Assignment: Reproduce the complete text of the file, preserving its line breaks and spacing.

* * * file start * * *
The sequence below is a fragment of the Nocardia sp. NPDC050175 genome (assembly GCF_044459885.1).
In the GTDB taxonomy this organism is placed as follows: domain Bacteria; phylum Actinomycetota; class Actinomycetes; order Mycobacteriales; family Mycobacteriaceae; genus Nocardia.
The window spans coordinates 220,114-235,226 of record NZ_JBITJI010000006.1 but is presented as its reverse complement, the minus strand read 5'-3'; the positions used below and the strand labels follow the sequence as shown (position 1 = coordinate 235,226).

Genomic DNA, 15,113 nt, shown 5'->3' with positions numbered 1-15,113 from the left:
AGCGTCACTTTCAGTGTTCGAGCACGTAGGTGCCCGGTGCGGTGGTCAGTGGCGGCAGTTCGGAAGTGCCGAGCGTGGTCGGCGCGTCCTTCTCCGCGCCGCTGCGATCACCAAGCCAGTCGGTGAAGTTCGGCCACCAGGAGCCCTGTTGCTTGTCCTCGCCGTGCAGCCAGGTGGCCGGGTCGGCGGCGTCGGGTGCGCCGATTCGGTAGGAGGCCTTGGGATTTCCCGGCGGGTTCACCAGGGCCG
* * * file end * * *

The sequence below is a fragment of the Nocardia sp. NPDC050175 genome (assembly GCF_044459885.1).
In the GTDB taxonomy this organism is placed as follows: domain Bacteria; phylum Actinomycetota; class Actinomycetes; order Mycobacteriales; family Mycobacteriaceae; genus Nocardia.
The window spans coordinates 220,114-235,226 of record NZ_JBITJI010000006.1 but is presented as its reverse complement, the minus strand read 5'-3'; the positions used below and the strand labels follow the sequence as shown (position 1 = coordinate 235,226).

Genomic DNA, 15,113 nt, shown 5'->3' with positions numbered 1-15,113 from the left:
AGCGTCACTTTCAGTGTTCGAGCACGTAGGTGCCCGGTGCGGTGGTCAGTGGCGGCAGTTCGGAAGTGCCGAGCGTGGTCGGCGCGTCCTTCTCCGCGCCGCTGCGATCACCAAGCCAGTCGGTGAAGTTCGGCCACCAGGAGCCCTGTTGCTTGTCCTCGCCGTGCAGCCAGGTGGCCGGGTCGGCGGCGTCGGGTGCGCCGATTCGGTAGGAGGCCTTGGGATTTCCCGGCGGGTTCACCAGGGCCG